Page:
Tuesday notes

Mar 14, 2017 By Steven R. Peck

Month of mud

If December, January and February were the months of record-setting snow in Fremont County, then March, and probably April, most certainly are going to be the months of mud.

There aren't any official records kept for mud, but we probably can take note of this spring's mud and assume that it won't be matched for some time to come. Slip your shoes off at the front door, everyone.

Meanwhile, we appear to be in for an extended stretch of very nice weather -- the first time that's been the case since November. This Saturday's projected high in Riverton: 70.

A warning from last year

We've now gone some time without a big snowstorm after getting one every 2-3 weeks from mid-December into February. By no means does that mean we are out of the snowy season, however. Weather watchers will recall that the biggest snowstorm we got all last year came at the tail-end of March, when 16 inches of snow fell during a long storm from the 29th through the 31st. Get the golf clubs out if you like, but don't lose the snow shovel.


Rarely in the history of Riverton has a scene so wild as the one that played out Saturday morning been witnessed. We just don't see an automobile accident on the slow-moving 600 block of E. Main St. downtown which leaves one vehicle on the sidewalk and another one flipped on its top. The aftermath, in which the driver fled the scene on foot, added to the spectacle.

It seems more than fortunate that no one was killed, much less injured, but that seems to be the case with the exception of a minor arm or hand injury to the driver of the overturned car.

That driver may end up having more problems than his arm and his car. We will continue to follow the story.

Chief's departure

Through last week, neither the City of Riverton nor chief of police Mike Broadhead had made official comment since the day it was revealed a week earlier that the chief was in line for a job in Statesboro, Georgia. Observant readers, however, will have noticed the help-wanted advertisement in Sunday's edition for an interim chief of police. If ever there was an indicator that the chief truly is departing, it's that. Sure enough, he has made it official. See our story on page 1.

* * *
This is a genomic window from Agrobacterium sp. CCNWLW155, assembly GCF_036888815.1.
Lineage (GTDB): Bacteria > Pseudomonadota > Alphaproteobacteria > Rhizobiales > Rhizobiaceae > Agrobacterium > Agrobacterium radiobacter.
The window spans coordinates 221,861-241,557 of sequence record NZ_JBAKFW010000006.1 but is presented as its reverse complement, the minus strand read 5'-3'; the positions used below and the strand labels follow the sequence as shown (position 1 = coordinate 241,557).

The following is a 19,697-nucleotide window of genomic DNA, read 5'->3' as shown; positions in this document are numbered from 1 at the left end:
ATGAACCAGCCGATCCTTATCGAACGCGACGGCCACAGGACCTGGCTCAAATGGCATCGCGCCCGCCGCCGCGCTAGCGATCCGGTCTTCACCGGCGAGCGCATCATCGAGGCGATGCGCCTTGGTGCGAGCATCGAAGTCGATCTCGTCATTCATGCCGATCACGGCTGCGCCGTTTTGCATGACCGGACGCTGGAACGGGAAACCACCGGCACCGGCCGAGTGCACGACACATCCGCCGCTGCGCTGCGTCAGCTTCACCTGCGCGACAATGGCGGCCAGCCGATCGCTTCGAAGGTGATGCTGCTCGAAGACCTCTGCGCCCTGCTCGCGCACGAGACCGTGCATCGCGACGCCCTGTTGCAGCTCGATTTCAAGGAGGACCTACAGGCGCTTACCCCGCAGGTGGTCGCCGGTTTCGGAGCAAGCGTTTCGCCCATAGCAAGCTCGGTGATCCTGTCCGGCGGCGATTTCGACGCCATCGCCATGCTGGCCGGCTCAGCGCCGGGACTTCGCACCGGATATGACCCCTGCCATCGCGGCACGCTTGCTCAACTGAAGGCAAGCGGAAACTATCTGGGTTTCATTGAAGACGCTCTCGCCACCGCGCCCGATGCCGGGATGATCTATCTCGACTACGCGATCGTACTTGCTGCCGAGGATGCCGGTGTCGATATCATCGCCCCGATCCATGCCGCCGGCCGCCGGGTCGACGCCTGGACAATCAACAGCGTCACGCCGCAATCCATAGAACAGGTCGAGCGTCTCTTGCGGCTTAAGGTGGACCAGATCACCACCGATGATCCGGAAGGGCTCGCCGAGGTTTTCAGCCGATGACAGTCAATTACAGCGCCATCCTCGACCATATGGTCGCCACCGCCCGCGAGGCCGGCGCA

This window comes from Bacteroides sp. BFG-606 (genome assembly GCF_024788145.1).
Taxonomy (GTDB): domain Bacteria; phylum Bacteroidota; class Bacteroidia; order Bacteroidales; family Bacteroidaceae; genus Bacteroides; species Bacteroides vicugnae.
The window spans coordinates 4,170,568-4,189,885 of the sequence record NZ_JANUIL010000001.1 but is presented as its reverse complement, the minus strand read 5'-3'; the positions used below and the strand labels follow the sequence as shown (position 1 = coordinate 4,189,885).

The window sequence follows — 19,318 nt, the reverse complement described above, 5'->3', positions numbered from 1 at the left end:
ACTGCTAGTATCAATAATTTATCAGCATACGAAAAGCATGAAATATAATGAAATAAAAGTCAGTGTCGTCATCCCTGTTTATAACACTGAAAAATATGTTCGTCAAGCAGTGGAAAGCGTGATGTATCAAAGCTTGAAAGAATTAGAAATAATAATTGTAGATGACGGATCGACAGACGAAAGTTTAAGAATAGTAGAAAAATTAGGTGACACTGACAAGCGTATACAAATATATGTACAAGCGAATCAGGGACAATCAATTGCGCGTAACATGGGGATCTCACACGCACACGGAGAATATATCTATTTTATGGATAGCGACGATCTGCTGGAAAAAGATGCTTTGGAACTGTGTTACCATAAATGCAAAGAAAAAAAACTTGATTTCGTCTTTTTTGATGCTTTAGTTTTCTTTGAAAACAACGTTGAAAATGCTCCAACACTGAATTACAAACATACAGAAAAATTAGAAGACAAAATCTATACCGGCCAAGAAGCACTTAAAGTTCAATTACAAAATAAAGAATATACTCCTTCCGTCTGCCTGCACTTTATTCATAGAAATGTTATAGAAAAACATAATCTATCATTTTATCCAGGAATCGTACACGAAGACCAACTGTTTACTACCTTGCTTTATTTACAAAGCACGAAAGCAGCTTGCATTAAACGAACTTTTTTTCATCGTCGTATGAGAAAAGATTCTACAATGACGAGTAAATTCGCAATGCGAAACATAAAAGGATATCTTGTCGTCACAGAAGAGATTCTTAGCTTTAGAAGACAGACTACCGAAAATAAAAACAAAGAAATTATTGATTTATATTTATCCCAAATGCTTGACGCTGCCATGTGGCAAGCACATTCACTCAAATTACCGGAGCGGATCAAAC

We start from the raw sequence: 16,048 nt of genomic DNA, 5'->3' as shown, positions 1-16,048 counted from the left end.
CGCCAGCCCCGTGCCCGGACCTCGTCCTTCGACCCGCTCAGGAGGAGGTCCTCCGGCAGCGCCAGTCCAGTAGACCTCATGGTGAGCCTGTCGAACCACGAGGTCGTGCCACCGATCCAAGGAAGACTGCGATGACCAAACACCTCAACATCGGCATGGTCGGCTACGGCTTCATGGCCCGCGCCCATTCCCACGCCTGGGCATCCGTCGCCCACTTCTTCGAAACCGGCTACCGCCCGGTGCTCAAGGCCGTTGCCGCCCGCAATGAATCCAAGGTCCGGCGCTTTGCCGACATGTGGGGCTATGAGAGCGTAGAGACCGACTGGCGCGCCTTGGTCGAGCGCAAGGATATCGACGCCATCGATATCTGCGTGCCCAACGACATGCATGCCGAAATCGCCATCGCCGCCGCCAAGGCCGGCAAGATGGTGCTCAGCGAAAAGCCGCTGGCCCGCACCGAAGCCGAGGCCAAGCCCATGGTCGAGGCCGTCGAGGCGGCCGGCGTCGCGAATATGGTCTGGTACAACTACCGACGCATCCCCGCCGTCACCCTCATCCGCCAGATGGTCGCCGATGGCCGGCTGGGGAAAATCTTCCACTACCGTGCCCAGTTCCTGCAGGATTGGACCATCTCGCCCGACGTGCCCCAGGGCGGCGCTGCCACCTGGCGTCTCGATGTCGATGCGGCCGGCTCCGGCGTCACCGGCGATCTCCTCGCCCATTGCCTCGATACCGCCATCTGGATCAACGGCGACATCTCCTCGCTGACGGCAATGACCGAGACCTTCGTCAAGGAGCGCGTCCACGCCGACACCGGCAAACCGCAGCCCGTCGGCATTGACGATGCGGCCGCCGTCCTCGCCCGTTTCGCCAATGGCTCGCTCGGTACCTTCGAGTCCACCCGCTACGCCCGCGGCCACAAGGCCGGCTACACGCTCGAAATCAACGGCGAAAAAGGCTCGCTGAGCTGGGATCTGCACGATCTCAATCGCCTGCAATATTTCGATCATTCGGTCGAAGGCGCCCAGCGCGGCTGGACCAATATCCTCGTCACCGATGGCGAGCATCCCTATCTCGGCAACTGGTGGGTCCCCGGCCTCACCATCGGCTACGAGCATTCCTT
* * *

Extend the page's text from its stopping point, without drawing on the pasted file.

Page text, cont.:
Chopped-off sentence

We received a few questions on Monday about our story on page A-10 of Sunday's edition regarding the abrupt dismissal of Wyoming's Kip Crofts and the remaining 45 U.S. attorneys who had served in the Obama Justice Department.

The final sentence in that story was a fragment that ended, inadvertently, in the middle of the line. The intent was to end the story with the sentence before that fragment, but the first few words of the following sentence sneaked in by mistake. Chalk it up to a simple error by a hurried editor.

The sentence didn't have huge pertinence to the story. For those who care, here it is in its entirety: "One U.S. attorney appointed by Obama was out of state on Friday and was forced to say goodbye to his office by a blast e-mail, said Tim Paurdon, a former U.S. attorney from North Dakota who was included on the e-mail chain."

Dow Now

In the nearly nine months since we began our latest watch-and-wait investment experiment called "Dow Now," there haven't been many weeks that the imaginary account didn't increase in value. The past week was one in which it did fall, but not by much.

To review, after the famous Dow Jones Industrial Average plummeted when British voters opted to pull their nation out of the European Union, there were some very gloomy Wall Street forecasts for the future. So, we imagined investing a thousand dollars in a Dow "index fund." No stock expertise is needed. If the Dow rises, then the investment does too. Simple as that.

The market has been on a real roll since last fall. Even with last week's 1 percent downturn, had you actually invested $1,000 in a DJIA index fund last June 24, as of Tuesday morning it would have grown to $1173.49.

Riverton champs

For the first time in history - and that history encompasses nearly 100 years - Riverton High School has won the state boys basketball championship. The team wrapped up a remarkable season with its victory in the Class 3-A title game Saturday night. Worland was the opponent.

To the delight of RHS fans who have followed the team from the start, it was great to see the championship won on a night when the boys were playing at their best. This one was never even close.

There will be more coverage of the great season in the days ahead, but for now, our newspaper, which has reported on every RHS basketball game ever played, joins all in the community in offering our greatest possible congratulations. What a year.

Here's to a good week.

Print Story
Read The Ranger...